The Right Hand Man: Manual Laterality and Language

  • Gillian S. Forrester
  • Caterina Quaresmini


Investigations of human laterality suggest motor preference is not arbitrary, but rather represents an evolutionary bias stemming from the asymmetric organization of underlying neural function for skilled action. The most prominent manifestation of lateralized motor behavior in humans is right-handedness. While human right-handedness provides a highly reliable marker for the brain organization of left hemisphere language function, the causal evolutionary link between the two remains highly controversial. Once considered a unique hallmark of human evolution, structural neuroanatomical investigations have now revealed homologous asymmetric language regions (larger left hemisphere) in great apes, providing evidence for a common mechanism underlying communication processes in humans and apes. However, whether this translates into a handedness bias in great apes remains highly controversial. This chapter discusses the unique characteristics of human and non-human primate handedness within an evolutionary framework and explores new manual laterality findings, celebrating the emergence of multimodal, quantitative methodologies aimed at bridging the gap between studies of brain and behavior.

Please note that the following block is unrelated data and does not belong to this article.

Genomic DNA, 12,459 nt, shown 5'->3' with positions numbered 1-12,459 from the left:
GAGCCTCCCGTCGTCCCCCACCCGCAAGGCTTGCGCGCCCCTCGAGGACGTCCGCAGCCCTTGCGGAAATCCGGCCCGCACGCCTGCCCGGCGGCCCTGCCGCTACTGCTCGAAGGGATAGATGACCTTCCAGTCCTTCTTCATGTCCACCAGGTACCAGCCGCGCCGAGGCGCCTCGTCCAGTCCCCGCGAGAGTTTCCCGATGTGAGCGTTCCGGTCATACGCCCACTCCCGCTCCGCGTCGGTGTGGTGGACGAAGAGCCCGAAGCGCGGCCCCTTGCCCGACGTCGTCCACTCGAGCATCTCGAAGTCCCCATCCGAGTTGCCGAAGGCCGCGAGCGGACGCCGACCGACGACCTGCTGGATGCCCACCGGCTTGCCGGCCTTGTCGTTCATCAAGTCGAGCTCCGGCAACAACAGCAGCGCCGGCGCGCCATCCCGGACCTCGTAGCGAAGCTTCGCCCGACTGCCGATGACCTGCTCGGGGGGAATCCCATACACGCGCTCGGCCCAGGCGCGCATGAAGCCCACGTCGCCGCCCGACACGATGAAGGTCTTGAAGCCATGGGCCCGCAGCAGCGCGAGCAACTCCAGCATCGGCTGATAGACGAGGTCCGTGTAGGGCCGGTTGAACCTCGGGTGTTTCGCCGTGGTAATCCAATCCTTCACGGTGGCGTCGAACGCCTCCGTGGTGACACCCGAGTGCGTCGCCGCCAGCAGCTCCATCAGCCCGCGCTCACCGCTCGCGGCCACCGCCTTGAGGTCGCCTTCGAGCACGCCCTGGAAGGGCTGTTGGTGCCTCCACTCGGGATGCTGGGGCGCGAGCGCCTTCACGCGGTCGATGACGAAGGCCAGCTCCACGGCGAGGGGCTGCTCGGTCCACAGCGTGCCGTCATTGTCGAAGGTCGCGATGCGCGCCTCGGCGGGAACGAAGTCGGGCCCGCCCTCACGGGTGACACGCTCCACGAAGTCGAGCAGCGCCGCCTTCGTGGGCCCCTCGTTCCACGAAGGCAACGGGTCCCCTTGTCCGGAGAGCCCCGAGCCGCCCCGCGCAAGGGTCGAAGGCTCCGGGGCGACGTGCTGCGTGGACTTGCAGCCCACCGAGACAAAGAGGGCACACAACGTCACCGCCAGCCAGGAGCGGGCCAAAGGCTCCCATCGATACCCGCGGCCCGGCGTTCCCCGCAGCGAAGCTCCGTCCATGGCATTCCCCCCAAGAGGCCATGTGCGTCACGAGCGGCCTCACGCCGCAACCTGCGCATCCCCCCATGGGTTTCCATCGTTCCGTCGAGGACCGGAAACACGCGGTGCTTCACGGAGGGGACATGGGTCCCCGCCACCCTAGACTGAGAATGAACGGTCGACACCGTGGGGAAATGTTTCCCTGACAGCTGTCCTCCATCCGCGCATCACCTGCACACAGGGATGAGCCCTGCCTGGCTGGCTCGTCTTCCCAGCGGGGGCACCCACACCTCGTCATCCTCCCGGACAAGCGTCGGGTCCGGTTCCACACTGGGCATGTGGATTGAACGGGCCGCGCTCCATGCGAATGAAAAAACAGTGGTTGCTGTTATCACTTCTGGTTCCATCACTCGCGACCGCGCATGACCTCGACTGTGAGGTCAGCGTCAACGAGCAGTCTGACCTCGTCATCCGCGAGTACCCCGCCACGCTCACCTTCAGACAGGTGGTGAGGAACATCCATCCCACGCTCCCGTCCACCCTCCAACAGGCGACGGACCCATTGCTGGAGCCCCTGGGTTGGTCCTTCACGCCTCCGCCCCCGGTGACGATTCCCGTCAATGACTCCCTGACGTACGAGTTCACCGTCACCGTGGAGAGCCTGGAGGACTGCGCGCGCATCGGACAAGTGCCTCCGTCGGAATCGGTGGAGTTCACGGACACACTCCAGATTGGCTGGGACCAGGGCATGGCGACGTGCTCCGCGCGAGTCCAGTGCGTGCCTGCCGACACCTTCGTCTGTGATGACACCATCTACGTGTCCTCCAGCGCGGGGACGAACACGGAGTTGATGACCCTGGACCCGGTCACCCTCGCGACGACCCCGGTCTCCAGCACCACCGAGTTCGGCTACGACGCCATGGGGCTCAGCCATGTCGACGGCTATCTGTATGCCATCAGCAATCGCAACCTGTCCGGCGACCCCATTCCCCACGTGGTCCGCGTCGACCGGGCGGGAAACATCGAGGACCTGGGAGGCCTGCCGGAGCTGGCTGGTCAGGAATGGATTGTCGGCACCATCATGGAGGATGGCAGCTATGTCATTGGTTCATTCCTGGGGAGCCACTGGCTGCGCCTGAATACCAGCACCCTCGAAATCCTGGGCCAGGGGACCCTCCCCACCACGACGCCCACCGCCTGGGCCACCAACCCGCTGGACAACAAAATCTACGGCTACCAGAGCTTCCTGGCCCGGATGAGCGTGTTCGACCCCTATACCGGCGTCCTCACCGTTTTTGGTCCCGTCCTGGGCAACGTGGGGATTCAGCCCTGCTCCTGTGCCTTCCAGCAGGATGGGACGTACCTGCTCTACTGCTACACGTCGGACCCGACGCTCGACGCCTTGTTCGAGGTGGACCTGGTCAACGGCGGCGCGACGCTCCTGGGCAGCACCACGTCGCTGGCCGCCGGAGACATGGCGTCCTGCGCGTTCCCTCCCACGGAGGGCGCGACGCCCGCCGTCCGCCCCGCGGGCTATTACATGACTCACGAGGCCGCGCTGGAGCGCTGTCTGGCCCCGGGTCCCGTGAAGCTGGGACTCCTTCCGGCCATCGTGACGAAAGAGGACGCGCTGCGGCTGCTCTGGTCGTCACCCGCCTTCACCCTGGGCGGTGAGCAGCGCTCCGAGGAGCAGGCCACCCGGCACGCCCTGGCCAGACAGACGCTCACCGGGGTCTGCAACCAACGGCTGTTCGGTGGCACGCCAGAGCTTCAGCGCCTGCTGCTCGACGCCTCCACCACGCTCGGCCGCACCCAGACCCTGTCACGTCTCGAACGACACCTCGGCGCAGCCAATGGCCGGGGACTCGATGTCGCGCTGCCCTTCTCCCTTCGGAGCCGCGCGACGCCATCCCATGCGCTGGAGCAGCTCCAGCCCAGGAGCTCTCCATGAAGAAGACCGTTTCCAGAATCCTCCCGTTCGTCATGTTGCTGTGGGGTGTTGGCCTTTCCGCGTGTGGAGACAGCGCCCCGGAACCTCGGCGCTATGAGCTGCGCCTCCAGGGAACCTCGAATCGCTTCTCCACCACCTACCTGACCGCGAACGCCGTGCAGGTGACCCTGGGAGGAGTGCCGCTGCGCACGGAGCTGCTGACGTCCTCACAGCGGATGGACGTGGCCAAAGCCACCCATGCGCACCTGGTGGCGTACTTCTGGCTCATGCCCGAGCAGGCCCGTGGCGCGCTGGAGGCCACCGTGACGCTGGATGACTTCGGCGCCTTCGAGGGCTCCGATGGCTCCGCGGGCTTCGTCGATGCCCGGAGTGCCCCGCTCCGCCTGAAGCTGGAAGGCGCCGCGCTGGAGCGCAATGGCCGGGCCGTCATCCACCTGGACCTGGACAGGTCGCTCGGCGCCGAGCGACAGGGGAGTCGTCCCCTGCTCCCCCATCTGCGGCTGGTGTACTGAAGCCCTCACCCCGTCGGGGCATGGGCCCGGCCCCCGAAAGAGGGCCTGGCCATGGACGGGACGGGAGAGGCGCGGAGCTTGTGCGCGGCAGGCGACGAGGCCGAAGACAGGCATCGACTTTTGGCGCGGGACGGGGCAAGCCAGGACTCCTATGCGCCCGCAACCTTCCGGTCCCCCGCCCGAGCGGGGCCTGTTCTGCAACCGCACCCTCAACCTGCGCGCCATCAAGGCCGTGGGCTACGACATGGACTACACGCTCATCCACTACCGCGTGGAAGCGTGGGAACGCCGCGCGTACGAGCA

Left Hemisphere Inanimate Object Hemispheric Specialization Communicative Gesture Close Living Relative 
These keywords were added by machine and not by the authors. This process is experimental and the keywords may be updated as the learning algorithm improves.



Multidimensional method


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© Springer-Verlag Berlin Heidelberg 2013

Authors and Affiliations

  1. 1.Department of PsychologyUniversity of WestminsterLondonUK
  2. 2.Center for Mind/Brain SciencesUniversity of TrentoRoveretoItaly

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